news.cuna.org/articles/106868-united-by-a-common-bond-of-service

United by a Common Bond of Service

CUs’ cooperative model is the best avenue for members’ financial security.

August 11, 2015

Last month, CUNA—your national trade association representing credit unions at both the federal and state level—co-hosted with the World Council of Credit Unions the world’s largest gathering of credit union activists and leaders.

Thousands of credit union leaders from 60 countries gathered in Denver, all driven by a common bond.

That common bond is the belief that credit union service is the best avenue for people to secure for themselves—through cooperative member-ownership—a wide range of modern, responsive, and innovative banking services to build financial security and an improved quality of life.

This month’s Credit Union Magazine reports on CUNA’s annual National Member & Nonmember Survey results. This robust research examines current demographics, awareness, loyalty drivers, and the types of products and services that appeal to members—especially young adults—so they’ll choose a credit union as their primary Financial institution.

One fundamental truth emerges from our survey and others, too: The more familiar consumers are with credit unions, the more likely they are to choose one.

And that higher awareness leads to greater loyalty, trust, and an increased likelihood that members will recommend their credit union to friends and family.

I’ve been tremendously impressed by all the surveys I’ve seen since taking the helm at CUNA—from the American Customer Satisfaction Index (ACSI) to the Gallup and Harris polls and other measures of consumer satisfaction and trust.

ACSI, the respected measure of customer satisfaction, ranked credit unions much higher than traditional banks. Our 85 satisfaction score is first in financial services and second highest of all 43 industries ACSI measures. The average bank score lagged behind at 74.

Nobody provides consumer-focused financial services better than we do, and our members’ satisfaction is clear in those surveys. That’s something we should be proud of—but it isn’t enough for our future.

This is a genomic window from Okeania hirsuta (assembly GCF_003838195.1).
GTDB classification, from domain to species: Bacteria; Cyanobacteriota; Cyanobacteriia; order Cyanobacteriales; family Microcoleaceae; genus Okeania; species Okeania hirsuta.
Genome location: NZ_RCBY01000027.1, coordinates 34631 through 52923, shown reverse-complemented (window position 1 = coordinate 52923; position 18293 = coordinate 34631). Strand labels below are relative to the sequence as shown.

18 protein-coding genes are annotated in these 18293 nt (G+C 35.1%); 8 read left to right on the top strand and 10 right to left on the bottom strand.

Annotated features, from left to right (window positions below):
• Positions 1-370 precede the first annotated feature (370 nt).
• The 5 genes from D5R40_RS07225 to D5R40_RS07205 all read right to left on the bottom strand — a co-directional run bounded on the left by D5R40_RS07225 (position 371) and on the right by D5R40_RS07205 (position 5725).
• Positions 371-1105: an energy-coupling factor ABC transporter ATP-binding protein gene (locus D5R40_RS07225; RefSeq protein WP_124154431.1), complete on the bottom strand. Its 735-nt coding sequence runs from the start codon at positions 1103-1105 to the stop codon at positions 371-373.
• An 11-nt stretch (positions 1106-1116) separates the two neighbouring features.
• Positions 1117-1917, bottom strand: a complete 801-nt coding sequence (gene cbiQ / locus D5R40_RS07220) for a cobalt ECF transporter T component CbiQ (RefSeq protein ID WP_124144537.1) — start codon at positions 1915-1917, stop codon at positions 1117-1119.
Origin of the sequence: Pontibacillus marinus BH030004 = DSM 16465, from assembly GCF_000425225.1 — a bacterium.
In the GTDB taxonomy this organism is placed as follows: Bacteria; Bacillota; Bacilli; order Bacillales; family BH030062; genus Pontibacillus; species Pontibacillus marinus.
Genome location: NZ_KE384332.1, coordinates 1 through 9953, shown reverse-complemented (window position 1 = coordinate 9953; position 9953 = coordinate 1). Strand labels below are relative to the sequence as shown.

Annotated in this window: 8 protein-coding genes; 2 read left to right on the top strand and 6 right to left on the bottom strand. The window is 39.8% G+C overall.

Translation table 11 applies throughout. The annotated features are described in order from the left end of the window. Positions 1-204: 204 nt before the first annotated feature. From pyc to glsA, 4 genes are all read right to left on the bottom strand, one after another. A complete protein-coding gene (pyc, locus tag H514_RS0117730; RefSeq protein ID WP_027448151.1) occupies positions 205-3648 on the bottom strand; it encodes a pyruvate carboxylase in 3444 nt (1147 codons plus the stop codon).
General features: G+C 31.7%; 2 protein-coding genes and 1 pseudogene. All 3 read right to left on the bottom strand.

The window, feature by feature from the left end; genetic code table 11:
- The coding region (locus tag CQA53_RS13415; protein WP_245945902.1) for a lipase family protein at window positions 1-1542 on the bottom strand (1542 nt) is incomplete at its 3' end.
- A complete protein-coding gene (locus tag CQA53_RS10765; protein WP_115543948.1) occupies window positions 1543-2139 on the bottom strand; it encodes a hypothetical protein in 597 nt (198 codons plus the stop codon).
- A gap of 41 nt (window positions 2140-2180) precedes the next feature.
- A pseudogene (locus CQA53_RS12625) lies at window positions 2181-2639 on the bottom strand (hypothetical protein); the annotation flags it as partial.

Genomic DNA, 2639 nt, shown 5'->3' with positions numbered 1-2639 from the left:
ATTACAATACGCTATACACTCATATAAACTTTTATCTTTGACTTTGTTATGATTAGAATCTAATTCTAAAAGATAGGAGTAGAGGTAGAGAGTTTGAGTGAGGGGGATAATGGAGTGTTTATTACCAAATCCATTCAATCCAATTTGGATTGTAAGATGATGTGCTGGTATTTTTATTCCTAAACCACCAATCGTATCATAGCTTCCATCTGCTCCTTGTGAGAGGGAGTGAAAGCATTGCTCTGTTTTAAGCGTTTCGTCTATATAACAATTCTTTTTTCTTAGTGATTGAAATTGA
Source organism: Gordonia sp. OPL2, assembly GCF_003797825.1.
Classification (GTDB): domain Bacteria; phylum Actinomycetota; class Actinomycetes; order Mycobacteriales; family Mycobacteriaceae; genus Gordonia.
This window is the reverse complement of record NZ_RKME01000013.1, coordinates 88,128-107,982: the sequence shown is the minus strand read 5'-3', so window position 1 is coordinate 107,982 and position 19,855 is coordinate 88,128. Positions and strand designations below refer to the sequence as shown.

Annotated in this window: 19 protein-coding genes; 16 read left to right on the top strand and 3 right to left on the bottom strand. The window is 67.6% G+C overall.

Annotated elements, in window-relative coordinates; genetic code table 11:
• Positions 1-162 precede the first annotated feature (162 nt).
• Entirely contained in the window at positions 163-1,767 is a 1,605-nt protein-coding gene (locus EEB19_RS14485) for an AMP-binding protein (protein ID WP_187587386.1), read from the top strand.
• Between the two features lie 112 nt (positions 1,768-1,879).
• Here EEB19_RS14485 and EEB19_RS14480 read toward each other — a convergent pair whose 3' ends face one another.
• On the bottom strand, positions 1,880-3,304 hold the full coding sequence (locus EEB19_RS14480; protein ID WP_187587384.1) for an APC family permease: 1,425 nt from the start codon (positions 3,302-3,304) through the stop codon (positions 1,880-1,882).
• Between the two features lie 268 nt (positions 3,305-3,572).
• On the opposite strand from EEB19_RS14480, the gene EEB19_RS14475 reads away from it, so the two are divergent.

To succeed and grow in the future we must challenge ourselves to meet the changing expectations of current and future credit union members. With new competitors emerging, we must align ourselves with our members and look out for their best interests. That’s the credit union difference, and it’s how we’ll succeed.

Telling our story—clearly and boldly—will be key as we create greater awareness of the credit union difference. From buying a home to affording college to starting a business, members look to us as valued financial partners.

Members also tell us they value the high-quality, high-touch experiences they receive from credit unions. The benefits of those relationships flow to members and the credit unions that serve as their advocates. We’re stronger together—in business and in advocacy.

Our analysis of consumer attitudes in these pages offers great insights into strengthening the relationship credit unions have with members, especially young adults, who are your future borrowers and savers.

Those relationships will fuel our system’s growth and foster more loyal members. They’re also central to our e_ orts, through CUNA’s Member Activation Program, to improve the regulatory operating environment of credit unions.

The meeting in Denver was a great affirmation of what we can accomplish together, for members’ best interests and our shared values of credit union service.